Sometimes, the also-rans are just as nice as the big winners. Other times, they're even nicer.
Nobody but the faraway judges knows why some art is picked for the big Toledo Area Artists show at Toledo Museum of Art, and other items are relegated to the annual Salon des Refuses exhibit, again this year at 20 North Gallery.
Smart local art lovers don't see one show without the other. This year is the same: The Salon show fills in the blanks left by its more impressive sibling, and gives wannabe art critics a chance to question the “expert judges'” judgments. And those who wish can put their money where their heart is - most of the works are for sale.
Accidental themes show up in this year's Salon:
Pregnancy and birth: A triptych of painterly paintings by Heather Johnston, an elegantly framed nursing bra by Jennifer Sawchuckle-Hess, and Clone, a ceramic disc painted with zygotes, all touch on the Eternal Mother.
Nudity: Speaking of eternity, where would generations of artists be without unclothed bodies? Along with the usual drawings of perfect young women are some remarkable males painted by Paul Angelo LoGiudice, pictures kept behind curtains at the recent Guerrilla Gallery show. Daniel Holmes' Inspiration from the Uffizi combines elements of Mexican religious retablo, Mughal Kama Sutra, and gonzo cartoonist Roz Chast in a cross-cultural, bare-bottom bas-relief. And those compelled to cover innocent eyes should surely be warned about Elizabeth Price's fun, funky painting Shakespeare Never Did This.
Other themes include blindness, apples in two and three dimensions, birds in various states of realism, and still lives.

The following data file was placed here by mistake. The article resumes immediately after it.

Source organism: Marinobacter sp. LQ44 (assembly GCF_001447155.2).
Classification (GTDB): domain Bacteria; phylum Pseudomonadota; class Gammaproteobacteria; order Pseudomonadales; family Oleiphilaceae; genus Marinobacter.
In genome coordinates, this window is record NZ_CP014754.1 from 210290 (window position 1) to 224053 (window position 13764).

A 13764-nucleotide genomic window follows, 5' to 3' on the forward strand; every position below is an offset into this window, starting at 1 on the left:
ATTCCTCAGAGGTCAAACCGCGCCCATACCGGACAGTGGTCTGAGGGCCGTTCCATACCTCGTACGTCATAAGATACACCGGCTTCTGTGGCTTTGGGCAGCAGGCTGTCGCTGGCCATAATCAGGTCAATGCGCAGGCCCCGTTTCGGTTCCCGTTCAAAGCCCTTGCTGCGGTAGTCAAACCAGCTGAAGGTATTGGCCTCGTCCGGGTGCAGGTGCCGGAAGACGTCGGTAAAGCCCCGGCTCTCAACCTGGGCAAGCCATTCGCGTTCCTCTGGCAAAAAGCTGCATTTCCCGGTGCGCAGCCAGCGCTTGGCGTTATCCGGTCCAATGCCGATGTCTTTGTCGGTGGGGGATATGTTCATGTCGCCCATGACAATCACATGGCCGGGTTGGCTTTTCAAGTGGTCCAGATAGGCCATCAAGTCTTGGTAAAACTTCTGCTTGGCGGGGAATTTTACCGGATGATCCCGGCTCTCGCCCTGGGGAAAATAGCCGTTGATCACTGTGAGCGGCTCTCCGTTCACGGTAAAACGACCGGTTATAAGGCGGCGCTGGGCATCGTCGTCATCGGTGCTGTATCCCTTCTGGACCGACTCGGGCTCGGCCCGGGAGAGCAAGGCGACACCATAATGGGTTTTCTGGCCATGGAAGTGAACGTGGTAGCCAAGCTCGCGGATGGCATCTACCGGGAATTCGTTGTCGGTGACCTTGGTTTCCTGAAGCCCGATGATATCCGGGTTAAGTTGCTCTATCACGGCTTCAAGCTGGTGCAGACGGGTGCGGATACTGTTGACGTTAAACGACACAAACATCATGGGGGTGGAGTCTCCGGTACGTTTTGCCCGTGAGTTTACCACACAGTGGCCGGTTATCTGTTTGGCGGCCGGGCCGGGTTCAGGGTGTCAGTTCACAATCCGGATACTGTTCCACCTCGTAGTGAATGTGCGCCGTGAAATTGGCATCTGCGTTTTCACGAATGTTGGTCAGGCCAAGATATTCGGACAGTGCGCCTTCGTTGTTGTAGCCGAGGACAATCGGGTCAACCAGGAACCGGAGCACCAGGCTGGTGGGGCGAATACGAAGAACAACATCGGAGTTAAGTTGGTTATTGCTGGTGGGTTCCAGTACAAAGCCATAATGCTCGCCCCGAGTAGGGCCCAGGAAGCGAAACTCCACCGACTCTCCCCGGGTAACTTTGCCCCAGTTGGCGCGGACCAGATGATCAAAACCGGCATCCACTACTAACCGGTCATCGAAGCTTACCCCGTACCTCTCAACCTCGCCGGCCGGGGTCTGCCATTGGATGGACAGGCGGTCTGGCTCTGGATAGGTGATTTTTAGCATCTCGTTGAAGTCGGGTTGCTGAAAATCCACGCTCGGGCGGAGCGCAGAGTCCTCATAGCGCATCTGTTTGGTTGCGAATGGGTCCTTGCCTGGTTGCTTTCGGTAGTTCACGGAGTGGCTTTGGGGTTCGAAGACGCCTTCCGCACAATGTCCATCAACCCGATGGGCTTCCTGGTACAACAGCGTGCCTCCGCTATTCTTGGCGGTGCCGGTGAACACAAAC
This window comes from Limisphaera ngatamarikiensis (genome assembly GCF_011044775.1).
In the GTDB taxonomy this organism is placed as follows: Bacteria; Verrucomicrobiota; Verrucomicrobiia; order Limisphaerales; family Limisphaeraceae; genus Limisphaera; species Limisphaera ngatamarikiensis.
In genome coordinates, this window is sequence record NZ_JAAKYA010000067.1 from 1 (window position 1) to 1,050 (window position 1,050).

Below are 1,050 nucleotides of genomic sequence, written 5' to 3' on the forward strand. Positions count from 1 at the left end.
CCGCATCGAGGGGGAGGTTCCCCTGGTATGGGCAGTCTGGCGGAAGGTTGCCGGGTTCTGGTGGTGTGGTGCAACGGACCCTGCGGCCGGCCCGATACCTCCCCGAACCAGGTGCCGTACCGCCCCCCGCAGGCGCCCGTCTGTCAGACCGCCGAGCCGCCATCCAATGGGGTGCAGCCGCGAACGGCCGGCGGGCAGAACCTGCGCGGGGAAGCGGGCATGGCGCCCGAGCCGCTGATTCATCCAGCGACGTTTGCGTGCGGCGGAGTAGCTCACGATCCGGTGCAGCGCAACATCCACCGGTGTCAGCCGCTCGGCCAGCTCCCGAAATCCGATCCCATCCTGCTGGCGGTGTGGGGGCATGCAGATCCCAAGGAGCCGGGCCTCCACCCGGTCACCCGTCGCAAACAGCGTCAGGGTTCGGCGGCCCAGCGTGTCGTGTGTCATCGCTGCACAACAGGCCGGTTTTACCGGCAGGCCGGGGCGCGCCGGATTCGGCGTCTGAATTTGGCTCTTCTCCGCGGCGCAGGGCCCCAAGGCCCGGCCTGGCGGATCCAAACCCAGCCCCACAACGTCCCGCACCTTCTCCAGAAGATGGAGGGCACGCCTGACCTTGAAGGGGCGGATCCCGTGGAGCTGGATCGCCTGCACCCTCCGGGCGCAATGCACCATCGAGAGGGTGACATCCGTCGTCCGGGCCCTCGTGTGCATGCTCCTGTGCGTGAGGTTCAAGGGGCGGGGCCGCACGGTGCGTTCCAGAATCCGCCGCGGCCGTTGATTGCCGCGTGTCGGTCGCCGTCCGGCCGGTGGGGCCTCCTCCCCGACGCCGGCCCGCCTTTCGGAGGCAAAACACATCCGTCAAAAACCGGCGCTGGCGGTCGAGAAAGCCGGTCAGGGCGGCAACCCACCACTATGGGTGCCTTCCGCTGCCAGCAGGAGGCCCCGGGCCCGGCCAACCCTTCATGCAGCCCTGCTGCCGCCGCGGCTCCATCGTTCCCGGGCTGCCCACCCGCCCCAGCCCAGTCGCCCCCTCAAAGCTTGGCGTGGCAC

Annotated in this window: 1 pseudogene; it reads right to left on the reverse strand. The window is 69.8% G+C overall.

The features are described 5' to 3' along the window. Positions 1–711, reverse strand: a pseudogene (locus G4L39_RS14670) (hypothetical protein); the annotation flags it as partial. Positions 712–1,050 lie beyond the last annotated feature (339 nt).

Aside from Michael McWhorter's wildly gesturing Plexiglas sculptures, this is a show of quiet, still things. Flowers in vases, a stone eye in a little cube, ice cream vans parked in a neat, snowy row. McCloud Wolff's Windsor Chair is a portrait of a pug and a lab, staring and still. Robert Yudashkin's P and Vogue are lovely photographic studies of light, rust, paint, and letterforms. Kim NaVarre's From Gestalt Fables is silent as the dead sparrow in the left corner.
The stars of this quiet show are three canvases by Janet Felton, vibrant abstractions of green, yellow, blue, and red. This kind of also-ran stepchild brings to mind all those borderline pieces in the “better show.”
Just what were those judges thinking?
The 12th annual Salon des Refuses, sponsored by Spectrum: Friends of Fine Art, is open from 9 to 11 tonight at 20 North Gallery, 20 North St. Clair St. The exhibit runs through July 25. Gallery hours are noon to 4 p.m. Wednesday through Sunday. Admission is free; a $1 donation will be collected at the door at tonight's opening party.
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